• Karl
    9
    One way to narrow down what matter is, is that is has the property of existing independent of any individual's consciousness, which allows us to make a distinction between the external and introspective world. My conscious experience of an emotion doesn't exist independently from my consciousness, but the physical processes in the brain that are related to this emotion, do.

    More simply put, stating that everything is matter isn't the same as stating that everything relates to matter one way or another.
  • schopenhauer1
    2.4k
    Being the subject of a different set of investigation techniques doesn't say anything about the constitution of what's considered. Calculus doesn't have to overlap with anatomy, and on this basis we should not conclude that the entities of mathematics aren't related to those anatomy studies. How surprising it is that the impact of a fall has effects on the body, and that falling often leads to pain. Surely pain, falling and bodies are made of different substances, then. Philosophy should really deal with the interaction problem of falling down and the pain of grazing knees.fdrake

    It was just an example, but how it is that all material is mental or all mental is material is the hard question. The OP mentioned that often one or the other will call the other side of the duality an "illusion", but the illusion itself must be explained as "something" which makes it a de facto duality again. Physical objects seem to be of a different fundamental constituent than mental phenomena. Thoughts, experiences, qualia, cognition, etc. seem wholly different than chemicals, matter, physical objects, etc. It gets even stickier when we realize that in order to understand one, you need the other, otherwise understanding itself isn't even possible. But just the fact that the two interact, does not say much about the fundamental nature of each.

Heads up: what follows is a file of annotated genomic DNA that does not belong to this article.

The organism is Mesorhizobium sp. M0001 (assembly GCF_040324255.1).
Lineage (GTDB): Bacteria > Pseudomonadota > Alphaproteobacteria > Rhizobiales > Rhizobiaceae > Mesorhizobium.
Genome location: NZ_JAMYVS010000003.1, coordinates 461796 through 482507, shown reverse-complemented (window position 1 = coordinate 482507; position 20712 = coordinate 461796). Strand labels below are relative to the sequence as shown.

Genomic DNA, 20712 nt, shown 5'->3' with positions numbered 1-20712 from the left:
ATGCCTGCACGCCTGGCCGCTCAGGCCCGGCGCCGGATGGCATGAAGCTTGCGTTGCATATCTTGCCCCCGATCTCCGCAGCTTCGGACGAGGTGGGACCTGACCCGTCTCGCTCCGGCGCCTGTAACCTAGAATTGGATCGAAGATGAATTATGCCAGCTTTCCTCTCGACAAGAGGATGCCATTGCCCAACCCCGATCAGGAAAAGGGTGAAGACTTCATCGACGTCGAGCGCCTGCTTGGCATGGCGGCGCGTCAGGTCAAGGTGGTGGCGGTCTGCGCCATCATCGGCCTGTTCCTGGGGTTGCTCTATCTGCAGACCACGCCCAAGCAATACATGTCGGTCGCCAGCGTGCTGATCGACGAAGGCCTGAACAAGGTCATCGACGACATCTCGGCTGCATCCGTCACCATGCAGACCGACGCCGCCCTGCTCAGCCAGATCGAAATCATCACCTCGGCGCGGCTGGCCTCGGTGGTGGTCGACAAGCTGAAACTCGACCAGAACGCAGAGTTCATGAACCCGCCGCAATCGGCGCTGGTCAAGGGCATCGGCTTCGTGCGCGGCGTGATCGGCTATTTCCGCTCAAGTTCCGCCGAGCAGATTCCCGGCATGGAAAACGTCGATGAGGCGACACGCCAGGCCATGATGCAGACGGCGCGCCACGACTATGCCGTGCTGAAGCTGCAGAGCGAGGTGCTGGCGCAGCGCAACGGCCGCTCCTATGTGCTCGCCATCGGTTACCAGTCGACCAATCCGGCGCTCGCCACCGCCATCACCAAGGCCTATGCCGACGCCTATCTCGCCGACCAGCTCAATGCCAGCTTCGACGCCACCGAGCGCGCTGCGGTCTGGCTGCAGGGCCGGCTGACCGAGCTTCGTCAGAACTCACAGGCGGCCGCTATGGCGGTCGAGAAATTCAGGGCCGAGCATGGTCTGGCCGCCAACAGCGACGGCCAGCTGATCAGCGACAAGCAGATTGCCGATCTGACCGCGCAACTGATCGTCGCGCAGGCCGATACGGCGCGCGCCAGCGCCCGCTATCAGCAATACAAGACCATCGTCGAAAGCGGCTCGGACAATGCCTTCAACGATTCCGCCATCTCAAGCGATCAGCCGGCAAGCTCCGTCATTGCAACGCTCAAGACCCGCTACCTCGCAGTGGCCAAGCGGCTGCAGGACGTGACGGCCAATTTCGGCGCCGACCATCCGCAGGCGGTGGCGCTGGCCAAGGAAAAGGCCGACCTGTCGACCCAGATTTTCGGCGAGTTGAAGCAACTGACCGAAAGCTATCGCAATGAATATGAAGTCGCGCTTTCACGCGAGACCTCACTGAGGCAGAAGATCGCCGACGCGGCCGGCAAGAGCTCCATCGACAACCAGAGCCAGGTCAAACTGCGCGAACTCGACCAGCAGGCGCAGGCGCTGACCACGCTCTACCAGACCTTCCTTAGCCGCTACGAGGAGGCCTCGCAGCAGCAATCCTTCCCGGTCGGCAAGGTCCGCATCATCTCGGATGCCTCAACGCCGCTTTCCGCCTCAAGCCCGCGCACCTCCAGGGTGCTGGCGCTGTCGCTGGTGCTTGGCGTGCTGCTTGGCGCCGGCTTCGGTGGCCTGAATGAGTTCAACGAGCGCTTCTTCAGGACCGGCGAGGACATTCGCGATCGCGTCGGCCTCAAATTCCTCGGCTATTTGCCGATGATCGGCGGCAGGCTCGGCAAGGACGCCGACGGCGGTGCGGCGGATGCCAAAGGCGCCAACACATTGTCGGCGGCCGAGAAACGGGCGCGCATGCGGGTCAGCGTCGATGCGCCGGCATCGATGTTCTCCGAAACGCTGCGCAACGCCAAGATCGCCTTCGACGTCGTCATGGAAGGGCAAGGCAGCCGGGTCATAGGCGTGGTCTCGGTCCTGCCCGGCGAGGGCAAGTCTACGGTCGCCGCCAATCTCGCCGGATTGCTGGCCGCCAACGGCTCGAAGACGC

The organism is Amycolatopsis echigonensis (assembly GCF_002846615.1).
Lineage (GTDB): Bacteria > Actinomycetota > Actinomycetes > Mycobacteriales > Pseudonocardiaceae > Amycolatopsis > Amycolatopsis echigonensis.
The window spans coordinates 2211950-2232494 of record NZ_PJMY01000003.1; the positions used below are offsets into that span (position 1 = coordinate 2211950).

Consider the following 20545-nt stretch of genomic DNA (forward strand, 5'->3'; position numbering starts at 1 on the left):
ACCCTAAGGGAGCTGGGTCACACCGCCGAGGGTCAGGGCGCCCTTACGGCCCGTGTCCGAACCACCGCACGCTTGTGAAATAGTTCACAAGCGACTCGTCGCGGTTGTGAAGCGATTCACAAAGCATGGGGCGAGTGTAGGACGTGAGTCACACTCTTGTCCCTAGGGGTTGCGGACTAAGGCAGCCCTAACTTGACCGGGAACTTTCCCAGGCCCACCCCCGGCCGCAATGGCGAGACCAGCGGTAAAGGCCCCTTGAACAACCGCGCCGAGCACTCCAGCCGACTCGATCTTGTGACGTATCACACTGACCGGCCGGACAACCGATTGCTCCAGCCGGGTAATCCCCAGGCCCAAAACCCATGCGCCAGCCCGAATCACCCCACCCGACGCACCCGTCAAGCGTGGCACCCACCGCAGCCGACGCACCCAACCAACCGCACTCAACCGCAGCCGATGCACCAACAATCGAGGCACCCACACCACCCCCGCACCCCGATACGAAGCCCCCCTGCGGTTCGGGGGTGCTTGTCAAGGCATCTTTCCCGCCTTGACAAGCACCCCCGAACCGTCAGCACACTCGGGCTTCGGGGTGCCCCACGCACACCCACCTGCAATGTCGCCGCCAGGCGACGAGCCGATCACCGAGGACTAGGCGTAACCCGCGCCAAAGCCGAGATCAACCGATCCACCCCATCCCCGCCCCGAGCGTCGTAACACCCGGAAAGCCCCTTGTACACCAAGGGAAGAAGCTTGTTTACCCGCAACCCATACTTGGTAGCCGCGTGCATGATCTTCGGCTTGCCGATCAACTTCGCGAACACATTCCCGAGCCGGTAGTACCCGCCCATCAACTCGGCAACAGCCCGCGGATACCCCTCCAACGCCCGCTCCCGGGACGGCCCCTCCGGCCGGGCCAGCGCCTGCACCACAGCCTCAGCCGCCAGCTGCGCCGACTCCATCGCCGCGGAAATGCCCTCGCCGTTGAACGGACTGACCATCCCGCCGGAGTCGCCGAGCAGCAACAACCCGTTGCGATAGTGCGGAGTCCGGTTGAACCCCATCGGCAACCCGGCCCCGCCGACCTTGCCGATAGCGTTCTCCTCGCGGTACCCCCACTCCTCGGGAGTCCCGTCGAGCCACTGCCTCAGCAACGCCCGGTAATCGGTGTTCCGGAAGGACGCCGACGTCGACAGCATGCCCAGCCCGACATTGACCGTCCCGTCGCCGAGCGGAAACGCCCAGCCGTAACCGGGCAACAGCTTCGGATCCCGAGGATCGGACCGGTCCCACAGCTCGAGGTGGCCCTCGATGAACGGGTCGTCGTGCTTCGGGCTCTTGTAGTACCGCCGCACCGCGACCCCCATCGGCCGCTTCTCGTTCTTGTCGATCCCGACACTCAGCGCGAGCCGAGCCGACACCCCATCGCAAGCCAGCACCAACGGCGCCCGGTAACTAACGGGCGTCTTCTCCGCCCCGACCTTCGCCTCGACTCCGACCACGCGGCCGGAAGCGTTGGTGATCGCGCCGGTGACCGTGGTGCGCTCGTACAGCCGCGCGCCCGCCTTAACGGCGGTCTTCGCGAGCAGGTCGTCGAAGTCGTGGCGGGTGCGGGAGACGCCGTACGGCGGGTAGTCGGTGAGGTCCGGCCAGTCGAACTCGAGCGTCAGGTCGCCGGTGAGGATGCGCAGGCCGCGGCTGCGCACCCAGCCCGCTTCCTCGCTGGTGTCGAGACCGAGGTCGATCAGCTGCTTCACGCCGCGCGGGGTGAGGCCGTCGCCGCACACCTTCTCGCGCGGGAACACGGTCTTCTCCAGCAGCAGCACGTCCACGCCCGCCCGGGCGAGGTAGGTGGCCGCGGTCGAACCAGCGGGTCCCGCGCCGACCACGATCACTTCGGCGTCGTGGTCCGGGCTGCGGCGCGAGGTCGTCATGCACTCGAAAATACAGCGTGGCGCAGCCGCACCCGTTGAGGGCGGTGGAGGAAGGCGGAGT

• fdrake
    1.7k
    It was just an example, but how it is that all material is mental or all mental is material is the hard question.schopenhauer1

    I'm trying to undermine the distinction. All is matter? Then what are thoughts, social structures, history made of? All is mind - then what are tables, rocks, vortices made of? So I tried to situate both in an indeterminate substrate in which interactions of both interact, so that we need not draw the distinction and be confused by its consequences.